Macron's aide and 4 others placed under formal investigation stemming from May Day incident
A former senior aide to the French President Emmanuel Macron has been placed under formal investigation after video surfaced of him beating a May Day protester while wearing police insignia.Posted — Updated
Alexandre Benalla, who had been a senior security adviser, faced a magistrate Sunday. A judicial investigation has opened on Benalla and four others; the five suspects are now under judicial supervision, meaning they have been released with conditions.
Video footage from the May 1 protest showed Benalla lifting a protester off the ground by his neck and covering his mouth before striking him over the head with his fist. He had been invited to observe the demonstrations alongside France's riot police for the protests in Paris.
French newspaper Le Monde identified Benella, who has been dismissed, and bodyguard Vincent Crase, who worked for Macron's En Marche! political movement, in the video taken at the protest. Questions have been raised how a senior member of Macron's inner circle could have ended up posing as a police officer and beating up protesters, and why other officers did not stop him.
Benalla is under investigation for alleged gang assault, interference in the exercise of a public office by performing acts reserved for public authorities, illegal use of signs reserved for public authorities, concealment of breach of professional secrecy and concealment of misappropriation of images from a video protection system, according to the Paris prosecutor's office.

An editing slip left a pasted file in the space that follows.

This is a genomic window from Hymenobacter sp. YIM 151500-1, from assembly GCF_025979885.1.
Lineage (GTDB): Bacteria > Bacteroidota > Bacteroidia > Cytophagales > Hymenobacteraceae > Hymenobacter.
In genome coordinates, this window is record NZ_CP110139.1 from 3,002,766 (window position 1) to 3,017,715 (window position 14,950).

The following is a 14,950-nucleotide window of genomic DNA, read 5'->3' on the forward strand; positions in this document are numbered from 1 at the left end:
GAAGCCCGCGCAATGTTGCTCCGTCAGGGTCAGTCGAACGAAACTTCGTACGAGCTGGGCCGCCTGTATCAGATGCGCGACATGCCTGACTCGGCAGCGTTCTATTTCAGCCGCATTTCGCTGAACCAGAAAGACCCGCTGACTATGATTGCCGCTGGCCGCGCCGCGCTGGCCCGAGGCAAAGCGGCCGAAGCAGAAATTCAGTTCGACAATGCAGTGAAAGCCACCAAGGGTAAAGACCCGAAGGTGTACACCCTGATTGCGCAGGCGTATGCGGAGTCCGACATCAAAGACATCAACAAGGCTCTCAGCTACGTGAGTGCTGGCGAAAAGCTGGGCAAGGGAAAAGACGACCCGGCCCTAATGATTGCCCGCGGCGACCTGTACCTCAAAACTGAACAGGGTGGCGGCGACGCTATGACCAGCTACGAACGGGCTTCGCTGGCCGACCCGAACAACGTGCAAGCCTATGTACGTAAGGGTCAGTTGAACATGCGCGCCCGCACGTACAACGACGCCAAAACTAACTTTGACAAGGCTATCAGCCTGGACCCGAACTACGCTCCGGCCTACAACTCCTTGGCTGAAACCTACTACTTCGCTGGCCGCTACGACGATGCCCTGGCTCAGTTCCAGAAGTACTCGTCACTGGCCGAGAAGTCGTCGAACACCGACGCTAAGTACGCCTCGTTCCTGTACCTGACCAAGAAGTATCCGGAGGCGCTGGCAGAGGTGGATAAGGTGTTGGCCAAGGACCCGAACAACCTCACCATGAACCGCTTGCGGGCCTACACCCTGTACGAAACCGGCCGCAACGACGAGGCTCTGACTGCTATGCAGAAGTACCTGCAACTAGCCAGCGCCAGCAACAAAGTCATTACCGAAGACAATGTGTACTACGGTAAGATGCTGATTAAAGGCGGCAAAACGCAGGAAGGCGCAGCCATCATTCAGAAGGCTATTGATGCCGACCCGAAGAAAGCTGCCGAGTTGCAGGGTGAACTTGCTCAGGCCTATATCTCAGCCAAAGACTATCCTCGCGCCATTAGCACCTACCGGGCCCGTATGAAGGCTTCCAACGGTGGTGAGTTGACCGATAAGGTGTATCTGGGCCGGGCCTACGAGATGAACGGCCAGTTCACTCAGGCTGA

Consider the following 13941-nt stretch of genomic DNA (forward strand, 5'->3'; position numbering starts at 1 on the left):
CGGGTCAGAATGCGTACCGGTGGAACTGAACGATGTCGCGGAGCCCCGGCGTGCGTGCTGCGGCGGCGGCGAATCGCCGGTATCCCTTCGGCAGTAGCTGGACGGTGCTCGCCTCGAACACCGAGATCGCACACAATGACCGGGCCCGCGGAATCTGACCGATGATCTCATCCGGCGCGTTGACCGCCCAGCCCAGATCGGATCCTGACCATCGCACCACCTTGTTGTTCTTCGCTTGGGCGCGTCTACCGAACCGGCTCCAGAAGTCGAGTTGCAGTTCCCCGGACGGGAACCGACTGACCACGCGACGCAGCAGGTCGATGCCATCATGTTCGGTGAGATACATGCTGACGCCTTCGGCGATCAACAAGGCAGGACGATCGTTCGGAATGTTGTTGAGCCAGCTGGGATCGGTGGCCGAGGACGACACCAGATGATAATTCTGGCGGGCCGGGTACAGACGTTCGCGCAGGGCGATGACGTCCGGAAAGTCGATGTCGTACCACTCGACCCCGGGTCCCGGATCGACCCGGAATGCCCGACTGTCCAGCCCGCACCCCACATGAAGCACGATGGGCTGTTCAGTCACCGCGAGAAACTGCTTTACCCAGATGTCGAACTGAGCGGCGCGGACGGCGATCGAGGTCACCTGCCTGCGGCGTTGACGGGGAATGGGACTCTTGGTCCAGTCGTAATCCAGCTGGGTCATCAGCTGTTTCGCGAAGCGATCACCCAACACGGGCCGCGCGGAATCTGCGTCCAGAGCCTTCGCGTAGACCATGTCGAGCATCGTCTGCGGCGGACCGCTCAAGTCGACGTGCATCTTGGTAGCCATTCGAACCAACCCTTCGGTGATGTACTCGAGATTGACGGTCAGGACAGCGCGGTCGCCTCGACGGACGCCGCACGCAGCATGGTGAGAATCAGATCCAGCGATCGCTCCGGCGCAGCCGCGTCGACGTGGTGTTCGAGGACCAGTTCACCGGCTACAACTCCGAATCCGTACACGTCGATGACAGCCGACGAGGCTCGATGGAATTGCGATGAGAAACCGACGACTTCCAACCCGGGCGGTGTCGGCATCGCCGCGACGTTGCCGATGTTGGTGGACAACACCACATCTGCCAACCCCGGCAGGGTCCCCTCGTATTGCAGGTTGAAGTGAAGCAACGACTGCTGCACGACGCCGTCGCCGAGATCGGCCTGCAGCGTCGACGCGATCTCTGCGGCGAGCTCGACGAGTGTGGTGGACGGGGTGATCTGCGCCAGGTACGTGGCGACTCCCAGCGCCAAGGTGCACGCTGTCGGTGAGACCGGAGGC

A source close to the investigation said that a police search took place this weekend at Benalla's home in a Paris suburb.
Crase is also under investigation for alleged gang assault, interference in the exercise of a public office by performing acts reserved for public authorities and prohibited carrying of a type of weapon.
The three others, who are Paris police officers, have been suspended on suspicion of unauthorized communication of surveillance footage to a third party, the French Ministry of Interior said in a statement Friday. They are under investigation for misappropriation of images from a video protection system and breach of professional secrecy, according to the prosecutor's office.
The five have been released, but some are prohibited from their public service jobs and having certain contacts.
A parliamentary inquiry has also been launched as two public hearings are scheduled Monday at the National Assembly with the French Interior Minister Gerard Collomb and Police Prefect Michel Delpuech.
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